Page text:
I don’t think he spoke a word of English either as he immediately rang the hostel on his phone and handed it to me, “Mr Walker! Welcome to Bangkok, our driver will bring you to our hotel, is there anything I can help you with at the moment?” This warm and welcoming service is something I’d come to experience everywhere in Thailand.

I awoke early the next morning. I had to make the most of my time in this new city. There was so much to see. During the first few days in Bangkok, I saw all the top sights of the city. The Golden Palace, Wat Pho, Chatuchuk Markets, Jim Thompson House, and of course, the never-ending strip of malls.

I had seen so much but just three days into this trip of a lifetime, I crashed. I couldn’t find the energy to get up and explore the city, to take photos, to film. I just wanted to sleep and do nothing. Who travels to another country to hide in a hostel and not experience the culture, see the sights, eat all the delicious food? I felt like I was wasting this amazing opportunity.

Often people think that travelling is relaxing and refreshing, which it can be. It can also involve early mornings, long days, lots of walking, and late nights. The lack of routine, the constant planning, the stress of trying to communicate in a language you don’t understand is exhausting. Mentally and physically. I learned quickly, travel can and does take its toll.

So when I crashed after three busy days, it was no surprise. In hindsight, I had been trying to do too much. I had forgotten that the one thing I wasn’t limited by, was time.

I took a breath, a zero-day. I went downstairs for breakfast. I got my daily mango smoothie and waffles from the in-house cafe. The smoothie was delicious, the waffles were a step above average. I grabbed my laptop and spent the morning checking in with friends from home, reading the news and catching up on Survivor. I had no plans to do anything except relax and recharge.

A funny thing happens when you take a step back. You start to see things you didn’t notice before. I met more of my fellow travellers in the hostel. I got dinner with a couple of them. I met some locals who invited me to join them for dinner too. I started to enjoy myself a lot more. I started to experience more of the things I wanted to experience rather than the touristy things.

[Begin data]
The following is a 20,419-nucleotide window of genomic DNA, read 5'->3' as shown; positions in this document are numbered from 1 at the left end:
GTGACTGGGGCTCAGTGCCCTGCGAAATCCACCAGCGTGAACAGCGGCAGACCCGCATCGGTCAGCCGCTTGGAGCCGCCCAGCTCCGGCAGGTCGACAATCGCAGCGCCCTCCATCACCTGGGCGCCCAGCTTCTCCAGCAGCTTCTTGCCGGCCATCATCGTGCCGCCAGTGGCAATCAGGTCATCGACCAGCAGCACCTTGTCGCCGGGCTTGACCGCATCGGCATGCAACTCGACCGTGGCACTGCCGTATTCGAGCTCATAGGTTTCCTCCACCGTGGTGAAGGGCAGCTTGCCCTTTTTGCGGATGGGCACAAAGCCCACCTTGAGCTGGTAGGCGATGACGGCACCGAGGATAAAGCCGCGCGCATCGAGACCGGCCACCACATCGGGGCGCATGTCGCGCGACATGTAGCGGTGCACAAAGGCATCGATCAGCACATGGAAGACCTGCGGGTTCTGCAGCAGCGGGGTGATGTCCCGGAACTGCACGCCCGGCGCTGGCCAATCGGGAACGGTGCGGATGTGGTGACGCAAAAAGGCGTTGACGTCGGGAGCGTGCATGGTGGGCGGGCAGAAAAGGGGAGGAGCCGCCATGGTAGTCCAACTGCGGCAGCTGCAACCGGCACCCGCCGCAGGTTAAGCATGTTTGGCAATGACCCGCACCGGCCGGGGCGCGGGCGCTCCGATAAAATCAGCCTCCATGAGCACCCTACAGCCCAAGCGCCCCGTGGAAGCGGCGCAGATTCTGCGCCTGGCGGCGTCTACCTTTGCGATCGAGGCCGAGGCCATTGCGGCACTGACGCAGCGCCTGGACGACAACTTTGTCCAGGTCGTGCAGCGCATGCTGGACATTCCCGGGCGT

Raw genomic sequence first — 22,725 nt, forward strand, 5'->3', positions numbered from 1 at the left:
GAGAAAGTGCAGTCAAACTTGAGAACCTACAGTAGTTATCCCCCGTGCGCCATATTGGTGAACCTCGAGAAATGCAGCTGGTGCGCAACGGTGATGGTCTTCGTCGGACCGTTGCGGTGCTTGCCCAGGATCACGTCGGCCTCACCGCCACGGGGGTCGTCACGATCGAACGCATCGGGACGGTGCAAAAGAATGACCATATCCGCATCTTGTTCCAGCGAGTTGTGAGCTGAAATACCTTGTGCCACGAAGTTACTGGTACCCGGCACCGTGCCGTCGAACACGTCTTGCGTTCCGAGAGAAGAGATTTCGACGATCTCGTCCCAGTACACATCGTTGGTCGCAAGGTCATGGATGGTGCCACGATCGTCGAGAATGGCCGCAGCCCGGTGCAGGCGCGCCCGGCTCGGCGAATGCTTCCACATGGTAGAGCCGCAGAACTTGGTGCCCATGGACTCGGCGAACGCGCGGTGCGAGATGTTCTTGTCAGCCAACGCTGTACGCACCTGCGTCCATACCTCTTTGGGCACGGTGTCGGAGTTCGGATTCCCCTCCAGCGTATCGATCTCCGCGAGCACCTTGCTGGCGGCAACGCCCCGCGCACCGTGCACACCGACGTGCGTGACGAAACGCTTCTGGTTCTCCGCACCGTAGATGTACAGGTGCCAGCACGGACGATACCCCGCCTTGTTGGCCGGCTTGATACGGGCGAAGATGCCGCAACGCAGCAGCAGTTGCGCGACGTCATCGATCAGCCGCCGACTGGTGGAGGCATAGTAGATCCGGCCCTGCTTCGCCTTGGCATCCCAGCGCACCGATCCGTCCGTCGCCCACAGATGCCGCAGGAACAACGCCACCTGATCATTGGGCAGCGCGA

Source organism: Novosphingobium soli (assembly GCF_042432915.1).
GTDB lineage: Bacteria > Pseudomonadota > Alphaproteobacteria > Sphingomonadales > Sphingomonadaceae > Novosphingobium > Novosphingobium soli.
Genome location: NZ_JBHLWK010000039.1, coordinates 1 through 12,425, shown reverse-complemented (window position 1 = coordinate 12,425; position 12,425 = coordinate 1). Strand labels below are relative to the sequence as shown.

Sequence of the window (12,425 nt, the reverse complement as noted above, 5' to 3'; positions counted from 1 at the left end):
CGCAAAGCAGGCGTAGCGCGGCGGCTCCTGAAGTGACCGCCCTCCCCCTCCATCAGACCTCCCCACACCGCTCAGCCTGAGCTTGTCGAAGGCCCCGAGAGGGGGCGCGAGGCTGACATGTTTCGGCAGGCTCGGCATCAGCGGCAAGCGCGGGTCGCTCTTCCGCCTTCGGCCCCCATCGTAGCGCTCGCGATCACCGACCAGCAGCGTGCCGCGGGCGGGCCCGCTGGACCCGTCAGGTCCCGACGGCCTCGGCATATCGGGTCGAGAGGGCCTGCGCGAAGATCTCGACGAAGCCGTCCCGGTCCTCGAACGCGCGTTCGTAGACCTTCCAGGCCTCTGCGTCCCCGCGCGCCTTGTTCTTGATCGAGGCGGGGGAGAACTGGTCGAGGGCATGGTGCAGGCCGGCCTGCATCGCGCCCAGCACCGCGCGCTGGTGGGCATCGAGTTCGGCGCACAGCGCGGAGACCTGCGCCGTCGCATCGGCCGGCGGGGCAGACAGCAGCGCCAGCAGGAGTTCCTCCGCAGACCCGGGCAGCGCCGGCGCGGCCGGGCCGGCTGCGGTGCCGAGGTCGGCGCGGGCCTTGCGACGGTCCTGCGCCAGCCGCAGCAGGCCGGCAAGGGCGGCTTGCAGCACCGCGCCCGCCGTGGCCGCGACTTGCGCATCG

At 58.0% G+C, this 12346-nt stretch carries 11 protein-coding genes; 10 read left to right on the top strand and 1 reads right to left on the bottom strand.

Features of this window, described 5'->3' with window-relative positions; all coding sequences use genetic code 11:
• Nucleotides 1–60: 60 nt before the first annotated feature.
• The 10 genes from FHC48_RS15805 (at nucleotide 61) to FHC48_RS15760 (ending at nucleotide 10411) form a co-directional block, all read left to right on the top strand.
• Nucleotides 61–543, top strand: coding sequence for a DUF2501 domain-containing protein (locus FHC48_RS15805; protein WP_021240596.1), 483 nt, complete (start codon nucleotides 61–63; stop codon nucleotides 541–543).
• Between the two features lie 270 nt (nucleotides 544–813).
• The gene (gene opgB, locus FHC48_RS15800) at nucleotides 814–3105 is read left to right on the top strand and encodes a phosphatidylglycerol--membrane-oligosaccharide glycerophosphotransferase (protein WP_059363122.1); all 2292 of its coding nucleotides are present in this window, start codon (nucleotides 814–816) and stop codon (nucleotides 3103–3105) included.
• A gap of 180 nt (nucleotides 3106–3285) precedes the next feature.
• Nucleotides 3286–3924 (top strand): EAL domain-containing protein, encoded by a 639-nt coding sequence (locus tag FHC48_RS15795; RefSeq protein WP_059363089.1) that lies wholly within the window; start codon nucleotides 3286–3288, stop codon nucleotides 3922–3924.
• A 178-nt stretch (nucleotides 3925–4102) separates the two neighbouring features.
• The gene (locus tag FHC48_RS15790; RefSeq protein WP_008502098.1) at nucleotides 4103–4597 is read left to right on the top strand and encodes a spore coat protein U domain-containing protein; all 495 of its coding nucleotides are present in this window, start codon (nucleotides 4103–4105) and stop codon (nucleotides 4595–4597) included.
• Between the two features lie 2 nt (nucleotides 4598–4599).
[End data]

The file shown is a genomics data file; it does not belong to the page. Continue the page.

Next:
In a way, I was lucky to have crashed so quickly into my trip. I learned that you need to take breaks. You need to take care of yourself first.

I embarked on this trip as a way to transition back into the creative world. Travel and new cultures are great places to find stories. However, I had gone into this a little too ambitious. I was trying to do too much in such a short amount of time when time was the one thing I could control.

When I slowed down to look around. To watch the locals go about their days. To ask fellow travellers their stories from the road. I found the joy of travel life. I started to learn more about the culture, the food, and in some ways, myself. Most importantly though, I was having fun again.

Next Week: Elephants, Monkeys, National Parks…

Chapter 1: In The Beginning

It’s 7 am, the birds are beginning their morning song while your alarm goes off. You roll over, smash the snooze button and curl back into a still tired ball of a human. Eventually, you have to give in. You fall out of bed and make your way, zombie-like, to the shower.

You eat breakfast, something quick that doesn’t take too much effort, make instant coffee, because who has time to make quality at this time of the morning, and you head out the door to work.

Work is fine. Just fine. It doesn’t excite you but it pays the bills. It has stressful days and boring days. You don’t complain, you just get on with it.

By the time the clock reads 4.59pm, you’re logging off, ready to walk out the door bang on 5 o’clock. When you get home, you make dinner, open Netflix and watch the latest Marvel series until it’s time to go to bed.

Then, you repeat.

For the record, I like routine. It helps my ever busy mind get on with the day. The less thinking I need to do with everyday activities, the more functional I can be.

However, the job was what was getting to me. After 7 years, I was ready to get out. I was bored and stagnant. I needed a shakeup.

I am a creative, despite the fact it makes me feel like a fraud to say that. I always long to be creating something. I need to do something that scratches the creative side of my brain. I can go a little crazy if I don’t.

I knew if I quit my job, I would want to do something that would allow me to flex those creative muscles. There were two problems with that, 1. I didn’t know the direction I wanted to go, and 2. Making a living from creative work is HARD!

For as long as I can remember, I have wanted to work for myself. It is the dream. To be my own boss, to work my own hours, on the things I actually want to work on.

When I finished film school I began to live out that dream. I was freelancing as a camera operator and editor. I had made a couple of good connections that led me to get work reasonably quickly. It just wasn’t enough work to sustain me.